Invasive species: the health of European animals is affected by new viruses, bacteria and parasites

(29.05.2011) Viruses, bacteria and parasites affecting animal health should also be taken into account when tackling invasive species in the European Union. 

Declan O’Brien, Managing Director of the European Federation for Animal Health-Europe spoke at a European Parliament hearing on “the challenge of invasive species and destructive insects”.

The event was organised by the European Parliament Intergroup on climate change, biodiversity and sustainable development, and by its committee Chair MEP Gaston Di Franco (France).

Invasive species pose a major and fast growing threat to the native biodiversity in Europe. Plants and animals can find their way into new, unfamiliar habitats, can take over native flora or fauna and damage the environment. They have a social and economic impact on human health, food production, fisheries and agriculture: it is estimated that invasive species cost at least 12 billion Euros a year to the EU in measures of damage control.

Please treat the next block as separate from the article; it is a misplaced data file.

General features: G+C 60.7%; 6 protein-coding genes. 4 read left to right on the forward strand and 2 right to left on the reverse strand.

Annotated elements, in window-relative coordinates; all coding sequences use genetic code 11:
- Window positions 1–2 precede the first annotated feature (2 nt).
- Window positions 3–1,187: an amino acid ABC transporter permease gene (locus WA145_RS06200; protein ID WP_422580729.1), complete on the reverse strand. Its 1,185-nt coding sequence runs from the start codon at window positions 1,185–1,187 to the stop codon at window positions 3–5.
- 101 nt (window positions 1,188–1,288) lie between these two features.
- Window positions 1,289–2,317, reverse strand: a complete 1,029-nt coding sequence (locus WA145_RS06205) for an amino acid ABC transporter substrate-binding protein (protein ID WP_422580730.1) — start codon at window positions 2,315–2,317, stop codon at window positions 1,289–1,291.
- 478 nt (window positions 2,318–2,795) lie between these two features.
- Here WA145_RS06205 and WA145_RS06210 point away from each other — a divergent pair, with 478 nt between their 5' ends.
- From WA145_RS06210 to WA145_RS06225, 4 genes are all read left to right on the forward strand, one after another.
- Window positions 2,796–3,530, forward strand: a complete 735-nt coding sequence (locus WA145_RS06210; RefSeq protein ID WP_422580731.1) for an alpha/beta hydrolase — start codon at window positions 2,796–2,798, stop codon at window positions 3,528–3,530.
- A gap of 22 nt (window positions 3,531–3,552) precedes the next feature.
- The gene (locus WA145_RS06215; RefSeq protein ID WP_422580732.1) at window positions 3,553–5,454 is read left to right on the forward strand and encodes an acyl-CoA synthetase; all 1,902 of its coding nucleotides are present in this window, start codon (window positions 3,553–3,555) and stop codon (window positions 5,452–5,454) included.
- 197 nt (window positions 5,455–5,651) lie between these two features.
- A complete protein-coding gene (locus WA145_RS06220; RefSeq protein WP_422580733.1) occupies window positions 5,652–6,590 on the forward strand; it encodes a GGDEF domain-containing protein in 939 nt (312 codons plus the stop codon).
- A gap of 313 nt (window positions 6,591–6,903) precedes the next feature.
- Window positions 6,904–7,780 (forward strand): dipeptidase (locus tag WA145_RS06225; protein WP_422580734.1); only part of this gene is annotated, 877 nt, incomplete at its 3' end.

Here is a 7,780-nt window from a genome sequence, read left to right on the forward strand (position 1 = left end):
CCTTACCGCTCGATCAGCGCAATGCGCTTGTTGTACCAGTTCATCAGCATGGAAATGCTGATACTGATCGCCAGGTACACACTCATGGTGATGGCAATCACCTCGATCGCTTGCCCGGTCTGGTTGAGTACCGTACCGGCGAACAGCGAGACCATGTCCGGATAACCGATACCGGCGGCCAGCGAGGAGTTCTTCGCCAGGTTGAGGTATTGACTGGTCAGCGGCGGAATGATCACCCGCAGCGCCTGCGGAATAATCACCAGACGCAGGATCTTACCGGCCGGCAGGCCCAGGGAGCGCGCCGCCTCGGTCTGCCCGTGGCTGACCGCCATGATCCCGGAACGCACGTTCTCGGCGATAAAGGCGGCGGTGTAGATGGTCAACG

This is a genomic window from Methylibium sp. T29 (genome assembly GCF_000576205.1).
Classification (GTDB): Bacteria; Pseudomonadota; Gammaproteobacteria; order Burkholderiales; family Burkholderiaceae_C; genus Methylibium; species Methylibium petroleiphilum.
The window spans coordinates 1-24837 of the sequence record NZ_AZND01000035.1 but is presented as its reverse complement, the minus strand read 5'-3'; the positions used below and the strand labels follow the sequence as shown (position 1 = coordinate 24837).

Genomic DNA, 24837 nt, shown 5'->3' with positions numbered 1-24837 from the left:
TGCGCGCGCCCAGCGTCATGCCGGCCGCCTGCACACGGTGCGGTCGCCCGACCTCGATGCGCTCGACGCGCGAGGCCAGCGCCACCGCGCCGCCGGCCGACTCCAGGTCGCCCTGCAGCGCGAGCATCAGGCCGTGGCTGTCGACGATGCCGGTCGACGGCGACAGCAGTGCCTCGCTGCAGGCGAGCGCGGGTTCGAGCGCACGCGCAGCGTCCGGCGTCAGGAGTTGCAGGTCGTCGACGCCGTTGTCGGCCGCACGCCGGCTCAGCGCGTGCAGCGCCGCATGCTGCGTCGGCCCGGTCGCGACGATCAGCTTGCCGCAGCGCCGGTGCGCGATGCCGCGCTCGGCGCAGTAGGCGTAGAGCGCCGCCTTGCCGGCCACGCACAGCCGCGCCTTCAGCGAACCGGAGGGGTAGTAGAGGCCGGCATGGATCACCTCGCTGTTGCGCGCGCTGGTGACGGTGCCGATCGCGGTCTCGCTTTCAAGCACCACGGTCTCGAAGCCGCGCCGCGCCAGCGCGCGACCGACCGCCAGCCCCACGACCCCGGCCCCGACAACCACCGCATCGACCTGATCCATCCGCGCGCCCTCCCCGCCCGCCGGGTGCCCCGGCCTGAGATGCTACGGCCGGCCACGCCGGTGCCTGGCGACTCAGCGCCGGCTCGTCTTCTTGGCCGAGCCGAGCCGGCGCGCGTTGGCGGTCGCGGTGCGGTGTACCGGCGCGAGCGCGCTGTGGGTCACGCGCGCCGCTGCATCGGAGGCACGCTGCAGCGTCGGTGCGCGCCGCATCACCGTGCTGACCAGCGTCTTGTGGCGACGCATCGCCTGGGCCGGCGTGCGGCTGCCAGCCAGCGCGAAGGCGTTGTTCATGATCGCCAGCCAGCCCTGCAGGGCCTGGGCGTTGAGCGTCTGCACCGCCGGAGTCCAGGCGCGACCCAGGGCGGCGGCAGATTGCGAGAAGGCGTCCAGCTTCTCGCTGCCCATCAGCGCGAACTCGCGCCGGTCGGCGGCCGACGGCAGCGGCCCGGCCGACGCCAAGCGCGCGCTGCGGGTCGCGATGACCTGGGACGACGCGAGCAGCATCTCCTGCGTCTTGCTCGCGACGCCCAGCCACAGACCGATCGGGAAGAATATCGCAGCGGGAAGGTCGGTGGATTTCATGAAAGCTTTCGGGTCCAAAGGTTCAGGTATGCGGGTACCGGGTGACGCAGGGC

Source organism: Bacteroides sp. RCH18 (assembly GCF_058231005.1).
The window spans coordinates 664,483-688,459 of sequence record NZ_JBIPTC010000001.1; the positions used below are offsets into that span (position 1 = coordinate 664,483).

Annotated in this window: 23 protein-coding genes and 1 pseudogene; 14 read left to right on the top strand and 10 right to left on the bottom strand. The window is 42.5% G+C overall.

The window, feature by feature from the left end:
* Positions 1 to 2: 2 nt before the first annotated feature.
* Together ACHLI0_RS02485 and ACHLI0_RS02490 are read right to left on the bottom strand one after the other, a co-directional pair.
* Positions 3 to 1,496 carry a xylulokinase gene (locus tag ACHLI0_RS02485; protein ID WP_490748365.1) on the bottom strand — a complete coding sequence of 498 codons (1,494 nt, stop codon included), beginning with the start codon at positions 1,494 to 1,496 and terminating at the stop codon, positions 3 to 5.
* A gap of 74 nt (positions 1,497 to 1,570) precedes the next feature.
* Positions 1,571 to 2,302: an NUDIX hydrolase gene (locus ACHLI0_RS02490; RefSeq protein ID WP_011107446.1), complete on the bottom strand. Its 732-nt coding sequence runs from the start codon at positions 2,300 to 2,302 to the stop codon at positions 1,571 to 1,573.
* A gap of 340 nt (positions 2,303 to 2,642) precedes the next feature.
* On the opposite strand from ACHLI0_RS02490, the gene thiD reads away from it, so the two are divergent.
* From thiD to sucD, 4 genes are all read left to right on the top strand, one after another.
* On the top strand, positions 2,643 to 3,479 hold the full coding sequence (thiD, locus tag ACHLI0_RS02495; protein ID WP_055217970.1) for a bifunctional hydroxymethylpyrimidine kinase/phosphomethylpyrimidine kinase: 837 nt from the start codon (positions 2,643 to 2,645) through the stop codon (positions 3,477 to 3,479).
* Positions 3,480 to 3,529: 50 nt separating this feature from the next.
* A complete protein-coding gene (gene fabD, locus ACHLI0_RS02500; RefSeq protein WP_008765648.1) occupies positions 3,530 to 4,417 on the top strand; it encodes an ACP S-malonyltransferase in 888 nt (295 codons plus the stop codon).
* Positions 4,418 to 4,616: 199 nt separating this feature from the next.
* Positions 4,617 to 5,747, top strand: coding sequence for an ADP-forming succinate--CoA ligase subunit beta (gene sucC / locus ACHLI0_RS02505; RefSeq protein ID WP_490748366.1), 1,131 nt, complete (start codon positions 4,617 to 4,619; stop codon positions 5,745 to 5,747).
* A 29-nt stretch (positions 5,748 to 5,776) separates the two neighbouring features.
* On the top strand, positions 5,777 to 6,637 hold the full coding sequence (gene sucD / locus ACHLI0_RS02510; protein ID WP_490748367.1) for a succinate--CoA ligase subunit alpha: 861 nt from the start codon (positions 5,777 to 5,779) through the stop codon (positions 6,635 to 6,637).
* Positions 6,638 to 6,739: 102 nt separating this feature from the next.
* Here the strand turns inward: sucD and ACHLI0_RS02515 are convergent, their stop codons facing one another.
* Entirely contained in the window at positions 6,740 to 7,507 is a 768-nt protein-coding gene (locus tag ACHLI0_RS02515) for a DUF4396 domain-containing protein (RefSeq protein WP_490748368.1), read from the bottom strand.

The EU has therefore recently put forward a European strategy to combat invasive species. The hearing gathered authorities and a broad panel of stakeholders involved in plant health, animal health and environmental matters. It offered a timely source of information on the threat caused by invasive species to plant health, mammals and animal health. 

“Viruses are the biggest threat when it comes to animal health, followed by bacteria and parasites. The European Animal Health industry has spearheaded ground-breaking approaches to pool research and innovation across the European Union and ensure we are ready to prevent or, when needed, cure those new diseases”, said Declan O’Brien.

The ETPGAH (European Technology Platform for Global Animal health) and DISCONTOOLS (DISease CONtrol TOOLS) allow the industry, researchers and funders to agree on the most important animal diseases, identify research gaps and direct research towards filling those gaps. More information can be found on and

The European Commission is addressing invasive species on various fronts. Pia Bucella directs the unit for nature, biodiversity and land use at Directorate-General Environment (ENVI). Directorate-General Health and Consumers (SANCO) is developing a new common plant health regime and foresees a new plant health law by 2012.

“The reasons for developing a new plant health law is to contribute to sustainable production through plant health protection, ensure competitiveness of the agriculture complex, protecting public and private green, forests and the landscape and also to ensure food security”, explained Harry Arijs, Deputy Head of Sector Harmful organisms at SANCO.

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